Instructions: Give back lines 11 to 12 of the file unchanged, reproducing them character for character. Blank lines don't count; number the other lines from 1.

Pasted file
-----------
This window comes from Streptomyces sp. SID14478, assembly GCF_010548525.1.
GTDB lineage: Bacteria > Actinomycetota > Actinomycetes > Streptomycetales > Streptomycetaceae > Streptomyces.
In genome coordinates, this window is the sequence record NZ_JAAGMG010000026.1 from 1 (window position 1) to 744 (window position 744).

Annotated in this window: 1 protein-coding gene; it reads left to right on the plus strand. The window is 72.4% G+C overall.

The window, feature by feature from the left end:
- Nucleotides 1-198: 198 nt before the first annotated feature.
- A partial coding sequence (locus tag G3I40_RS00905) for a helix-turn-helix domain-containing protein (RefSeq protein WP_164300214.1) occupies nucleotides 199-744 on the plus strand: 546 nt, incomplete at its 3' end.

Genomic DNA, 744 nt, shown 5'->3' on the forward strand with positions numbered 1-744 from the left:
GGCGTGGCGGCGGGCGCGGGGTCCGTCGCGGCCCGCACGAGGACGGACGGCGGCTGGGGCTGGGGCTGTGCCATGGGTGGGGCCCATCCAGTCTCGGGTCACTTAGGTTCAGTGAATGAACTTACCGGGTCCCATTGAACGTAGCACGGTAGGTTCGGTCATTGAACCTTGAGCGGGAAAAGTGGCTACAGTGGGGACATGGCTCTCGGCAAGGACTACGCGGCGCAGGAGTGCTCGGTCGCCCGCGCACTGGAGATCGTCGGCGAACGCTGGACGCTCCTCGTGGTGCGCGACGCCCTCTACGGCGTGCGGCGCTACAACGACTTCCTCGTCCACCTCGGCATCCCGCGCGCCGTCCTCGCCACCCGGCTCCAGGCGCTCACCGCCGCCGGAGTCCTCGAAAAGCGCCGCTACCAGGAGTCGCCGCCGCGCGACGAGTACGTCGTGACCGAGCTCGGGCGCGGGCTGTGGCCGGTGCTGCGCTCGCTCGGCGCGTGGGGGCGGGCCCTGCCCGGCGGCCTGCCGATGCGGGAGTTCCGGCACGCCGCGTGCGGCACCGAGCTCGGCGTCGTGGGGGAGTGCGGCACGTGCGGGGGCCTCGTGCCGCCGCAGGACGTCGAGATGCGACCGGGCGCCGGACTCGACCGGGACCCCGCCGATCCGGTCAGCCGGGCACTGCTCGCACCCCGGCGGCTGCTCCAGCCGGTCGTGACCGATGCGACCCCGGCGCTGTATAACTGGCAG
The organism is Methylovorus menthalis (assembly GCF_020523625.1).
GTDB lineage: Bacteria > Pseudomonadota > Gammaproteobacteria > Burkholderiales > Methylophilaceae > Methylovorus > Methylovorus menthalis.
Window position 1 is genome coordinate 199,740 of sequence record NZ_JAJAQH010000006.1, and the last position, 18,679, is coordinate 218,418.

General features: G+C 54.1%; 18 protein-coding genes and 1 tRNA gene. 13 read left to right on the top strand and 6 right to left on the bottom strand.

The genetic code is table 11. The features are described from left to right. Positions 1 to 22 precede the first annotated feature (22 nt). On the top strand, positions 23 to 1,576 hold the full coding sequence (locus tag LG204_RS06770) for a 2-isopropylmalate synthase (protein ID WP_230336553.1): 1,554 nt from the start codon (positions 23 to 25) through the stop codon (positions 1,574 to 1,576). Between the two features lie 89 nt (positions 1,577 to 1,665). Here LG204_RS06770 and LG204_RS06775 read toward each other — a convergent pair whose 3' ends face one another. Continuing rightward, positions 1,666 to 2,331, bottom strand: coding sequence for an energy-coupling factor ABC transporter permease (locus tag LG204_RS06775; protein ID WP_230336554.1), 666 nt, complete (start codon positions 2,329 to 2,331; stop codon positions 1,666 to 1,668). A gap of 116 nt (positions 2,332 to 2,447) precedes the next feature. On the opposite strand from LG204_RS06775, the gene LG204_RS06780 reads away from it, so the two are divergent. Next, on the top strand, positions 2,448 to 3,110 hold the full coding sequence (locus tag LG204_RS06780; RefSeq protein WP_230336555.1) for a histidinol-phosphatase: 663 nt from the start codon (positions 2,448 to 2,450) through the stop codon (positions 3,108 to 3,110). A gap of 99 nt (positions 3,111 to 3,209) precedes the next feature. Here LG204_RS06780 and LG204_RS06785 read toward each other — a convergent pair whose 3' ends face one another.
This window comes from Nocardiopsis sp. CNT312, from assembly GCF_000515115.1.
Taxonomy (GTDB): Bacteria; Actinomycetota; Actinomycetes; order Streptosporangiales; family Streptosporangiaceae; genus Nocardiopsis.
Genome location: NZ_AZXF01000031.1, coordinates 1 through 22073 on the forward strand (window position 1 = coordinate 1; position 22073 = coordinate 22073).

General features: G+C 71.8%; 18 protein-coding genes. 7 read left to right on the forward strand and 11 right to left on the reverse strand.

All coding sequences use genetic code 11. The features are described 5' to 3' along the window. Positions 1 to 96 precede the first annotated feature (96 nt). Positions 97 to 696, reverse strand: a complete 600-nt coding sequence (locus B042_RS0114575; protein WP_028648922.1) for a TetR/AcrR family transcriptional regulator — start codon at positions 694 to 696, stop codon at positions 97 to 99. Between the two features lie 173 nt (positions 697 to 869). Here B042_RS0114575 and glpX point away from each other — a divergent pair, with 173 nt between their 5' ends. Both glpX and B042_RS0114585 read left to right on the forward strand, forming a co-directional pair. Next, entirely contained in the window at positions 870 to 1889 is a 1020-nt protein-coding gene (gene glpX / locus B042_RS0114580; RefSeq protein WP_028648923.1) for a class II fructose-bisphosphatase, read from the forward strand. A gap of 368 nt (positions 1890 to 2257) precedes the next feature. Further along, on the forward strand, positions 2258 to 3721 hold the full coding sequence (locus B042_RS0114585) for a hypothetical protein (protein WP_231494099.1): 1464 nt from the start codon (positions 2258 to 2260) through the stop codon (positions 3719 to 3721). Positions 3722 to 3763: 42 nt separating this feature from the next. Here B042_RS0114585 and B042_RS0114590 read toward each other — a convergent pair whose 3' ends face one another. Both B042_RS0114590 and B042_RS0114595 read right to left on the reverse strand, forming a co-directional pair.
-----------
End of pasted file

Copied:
GTDB lineage: Bacteria > Pseudomonadota > Gammaproteobacteria > Burkholderiales > Methylophilaceae > Methylovorus > Methylovorus menthalis.
Window position 1 is genome coordinate 199,740 of sequence record NZ_JAJAQH010000006.1, and the last position, 18,679, is coordinate 218,418.